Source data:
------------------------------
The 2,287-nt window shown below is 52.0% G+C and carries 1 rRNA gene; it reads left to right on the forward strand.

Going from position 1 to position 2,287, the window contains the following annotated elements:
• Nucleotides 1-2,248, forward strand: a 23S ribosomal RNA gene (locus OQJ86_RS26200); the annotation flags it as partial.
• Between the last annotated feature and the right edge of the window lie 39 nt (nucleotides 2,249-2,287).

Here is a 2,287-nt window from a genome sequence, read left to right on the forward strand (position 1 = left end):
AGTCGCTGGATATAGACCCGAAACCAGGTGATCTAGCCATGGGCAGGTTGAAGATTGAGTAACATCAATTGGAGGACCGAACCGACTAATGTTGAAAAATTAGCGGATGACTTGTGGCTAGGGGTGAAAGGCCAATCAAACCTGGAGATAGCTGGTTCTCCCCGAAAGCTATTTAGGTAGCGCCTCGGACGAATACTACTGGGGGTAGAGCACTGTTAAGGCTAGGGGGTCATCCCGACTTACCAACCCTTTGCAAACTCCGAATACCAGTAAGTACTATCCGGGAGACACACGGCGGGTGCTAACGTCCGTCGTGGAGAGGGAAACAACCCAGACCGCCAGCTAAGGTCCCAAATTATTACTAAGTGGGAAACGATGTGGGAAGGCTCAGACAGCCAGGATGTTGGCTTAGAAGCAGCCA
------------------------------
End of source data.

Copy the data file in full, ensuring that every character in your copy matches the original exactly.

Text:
The 2,287-nt window shown below is 52.0% G+C and carries 1 rRNA gene; it reads left to right on the forward strand.

Going from position 1 to position 2,287, the window contains the following annotated elements:
• Nucleotides 1-2,248, forward strand: a 23S ribosomal RNA gene (locus OQJ86_RS26200); the annotation flags it as partial.
• Between the last annotated feature and the right edge of the window lie 39 nt (nucleotides 2,249-2,287).

Here is a 2,287-nt window from a genome sequence, read left to right on the forward strand (position 1 = left end):
AGTCGCTGGATATAGACCCGAAACCAGGTGATCTAGCCATGGGCAGGTTGAAGATTGAGTAACATCAATTGGAGGACCGAACCGACTAATGTTGAAAAATTAGCGGATGACTTGTGGCTAGGGGTGAAAGGCCAATCAAACCTGGAGATAGCTGGTTCTCCCCGAAAGCTATTTAGGTAGCGCCTCGGACGAATACTACTGGGGGTAGAGCACTGTTAAGGCTAGGGGGTCATCCCGACTTACCAACCCTTTGCAAACTCCGAATACCAGTAAGTACTATCCGGGAGACACACGGCGGGTGCTAACGTCCGTCGTGGAGAGGGAAACAACCCAGACCGCCAGCTAAGGTCCCAAATTATTACTAAGTGGGAAACGATGTGGGAAGGCTCAGACAGCCAGGATGTTGGCTTAGAAGCAGCCA